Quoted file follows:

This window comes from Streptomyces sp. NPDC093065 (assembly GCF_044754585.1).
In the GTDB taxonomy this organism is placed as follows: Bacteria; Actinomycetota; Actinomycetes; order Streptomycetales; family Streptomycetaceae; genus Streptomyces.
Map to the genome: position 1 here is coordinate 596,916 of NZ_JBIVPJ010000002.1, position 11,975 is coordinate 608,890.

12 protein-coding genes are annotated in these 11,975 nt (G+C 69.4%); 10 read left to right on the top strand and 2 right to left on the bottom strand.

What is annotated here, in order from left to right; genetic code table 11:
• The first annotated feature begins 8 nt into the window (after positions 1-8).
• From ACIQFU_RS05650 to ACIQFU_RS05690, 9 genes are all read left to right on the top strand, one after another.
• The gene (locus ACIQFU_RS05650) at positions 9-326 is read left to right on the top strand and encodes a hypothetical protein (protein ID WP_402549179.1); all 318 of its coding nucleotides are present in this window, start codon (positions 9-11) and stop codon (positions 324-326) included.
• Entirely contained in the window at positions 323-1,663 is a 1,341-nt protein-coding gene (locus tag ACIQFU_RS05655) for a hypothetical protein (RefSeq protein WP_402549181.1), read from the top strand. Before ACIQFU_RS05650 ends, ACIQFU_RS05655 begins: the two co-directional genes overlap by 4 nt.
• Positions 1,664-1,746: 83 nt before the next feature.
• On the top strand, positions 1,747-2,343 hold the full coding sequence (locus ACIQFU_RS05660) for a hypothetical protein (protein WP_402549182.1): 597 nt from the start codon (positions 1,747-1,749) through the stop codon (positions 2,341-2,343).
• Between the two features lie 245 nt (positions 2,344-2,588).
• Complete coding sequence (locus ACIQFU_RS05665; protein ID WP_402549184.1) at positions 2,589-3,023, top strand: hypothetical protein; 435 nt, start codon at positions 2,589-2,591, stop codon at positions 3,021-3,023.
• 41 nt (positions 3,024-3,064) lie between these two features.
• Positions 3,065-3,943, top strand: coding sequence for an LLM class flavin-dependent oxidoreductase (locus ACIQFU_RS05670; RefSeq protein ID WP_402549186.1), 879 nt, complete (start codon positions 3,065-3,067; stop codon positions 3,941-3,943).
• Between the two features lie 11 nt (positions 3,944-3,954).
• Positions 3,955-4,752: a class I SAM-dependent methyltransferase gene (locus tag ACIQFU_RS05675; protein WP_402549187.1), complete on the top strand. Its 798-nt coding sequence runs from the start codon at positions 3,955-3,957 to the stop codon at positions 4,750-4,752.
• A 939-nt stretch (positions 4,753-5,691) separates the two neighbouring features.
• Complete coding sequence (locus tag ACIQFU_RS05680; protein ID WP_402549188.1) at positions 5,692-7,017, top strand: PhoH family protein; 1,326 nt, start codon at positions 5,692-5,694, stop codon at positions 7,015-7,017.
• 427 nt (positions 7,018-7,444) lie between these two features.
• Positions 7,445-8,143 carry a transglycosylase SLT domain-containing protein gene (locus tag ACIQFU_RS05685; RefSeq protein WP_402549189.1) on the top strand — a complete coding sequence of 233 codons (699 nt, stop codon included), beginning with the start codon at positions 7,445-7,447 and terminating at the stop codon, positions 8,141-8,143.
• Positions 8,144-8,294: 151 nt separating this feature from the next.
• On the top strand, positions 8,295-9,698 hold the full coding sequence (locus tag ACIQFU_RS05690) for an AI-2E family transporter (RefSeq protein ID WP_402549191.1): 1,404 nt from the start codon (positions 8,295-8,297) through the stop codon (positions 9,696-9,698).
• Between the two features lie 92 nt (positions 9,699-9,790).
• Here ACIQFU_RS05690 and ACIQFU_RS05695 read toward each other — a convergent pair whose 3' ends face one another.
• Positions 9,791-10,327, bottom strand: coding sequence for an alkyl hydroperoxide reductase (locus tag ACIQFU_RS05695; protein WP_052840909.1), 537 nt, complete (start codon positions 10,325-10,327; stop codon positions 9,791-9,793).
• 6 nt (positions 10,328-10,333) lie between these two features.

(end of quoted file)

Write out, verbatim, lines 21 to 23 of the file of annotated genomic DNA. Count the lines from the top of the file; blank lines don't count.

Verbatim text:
• Positions 7,445-8,143 carry a transglycosylase SLT domain-containing protein gene (locus tag ACIQFU_RS05685; RefSeq protein WP_402549189.1) on the top strand — a complete coding sequence of 233 codons (699 nt, stop codon included), beginning with the start codon at positions 7,445-7,447 and terminating at the stop codon, positions 8,141-8,143.
• Positions 8,144-8,294: 151 nt separating this feature from the next.
• On the top strand, positions 8,295-9,698 hold the full coding sequence (locus tag ACIQFU_RS05690) for an AI-2E family transporter (RefSeq protein ID WP_402549191.1): 1,404 nt from the start codon (positions 8,295-8,297) through the stop codon (positions 9,696-9,698).